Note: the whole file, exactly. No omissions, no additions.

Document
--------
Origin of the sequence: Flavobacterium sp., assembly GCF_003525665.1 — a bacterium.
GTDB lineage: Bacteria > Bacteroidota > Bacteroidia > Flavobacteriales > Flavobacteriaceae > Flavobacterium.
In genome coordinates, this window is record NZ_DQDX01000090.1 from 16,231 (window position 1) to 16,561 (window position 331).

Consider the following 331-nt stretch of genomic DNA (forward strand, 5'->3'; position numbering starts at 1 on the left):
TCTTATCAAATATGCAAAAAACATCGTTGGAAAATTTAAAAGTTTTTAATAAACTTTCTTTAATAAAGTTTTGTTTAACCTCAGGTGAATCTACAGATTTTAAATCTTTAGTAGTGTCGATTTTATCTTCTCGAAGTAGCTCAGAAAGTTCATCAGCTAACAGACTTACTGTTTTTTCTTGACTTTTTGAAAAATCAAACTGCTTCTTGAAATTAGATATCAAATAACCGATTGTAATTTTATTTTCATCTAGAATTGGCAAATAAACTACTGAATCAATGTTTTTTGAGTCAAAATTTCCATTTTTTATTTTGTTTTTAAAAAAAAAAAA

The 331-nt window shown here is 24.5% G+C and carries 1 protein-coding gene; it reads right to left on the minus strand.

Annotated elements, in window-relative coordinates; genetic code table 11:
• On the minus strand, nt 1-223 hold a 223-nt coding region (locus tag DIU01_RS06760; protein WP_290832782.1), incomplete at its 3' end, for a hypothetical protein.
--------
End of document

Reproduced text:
Origin of the sequence: Flavobacterium sp., assembly GCF_003525665.1 — a bacterium.
GTDB lineage: Bacteria > Bacteroidota > Bacteroidia > Flavobacteriales > Flavobacteriaceae > Flavobacterium.
In genome coordinates, this window is record NZ_DQDX01000090.1 from 16,231 (window position 1) to 16,561 (window position 331).

Consider the following 331-nt stretch of genomic DNA (forward strand, 5'->3'; position numbering starts at 1 on the left):
TCTTATCAAATATGCAAAAAACATCGTTGGAAAATTTAAAAGTTTTTAATAAACTTTCTTTAATAAAGTTTTGTTTAACCTCAGGTGAATCTACAGATTTTAAATCTTTAGTAGTGTCGATTTTATCTTCTCGAAGTAGCTCAGAAAGTTCATCAGCTAACAGACTTACTGTTTTTTCTTGACTTTTTGAAAAATCAAACTGCTTCTTGAAATTAGATATCAAATAACCGATTGTAATTTTATTTTCATCTAGAATTGGCAAATAAACTACTGAATCAATGTTTTTTGAGTCAAAATTTCCATTTTTTATTTTGTTTTTAAAAAAAAAAAA

The 331-nt window shown here is 24.5% G+C and carries 1 protein-coding gene; it reads right to left on the minus strand.

Annotated elements, in window-relative coordinates; genetic code table 11:
• On the minus strand, nt 1-223 hold a 223-nt coding region (locus tag DIU01_RS06760; protein WP_290832782.1), incomplete at its 3' end, for a hypothetical protein.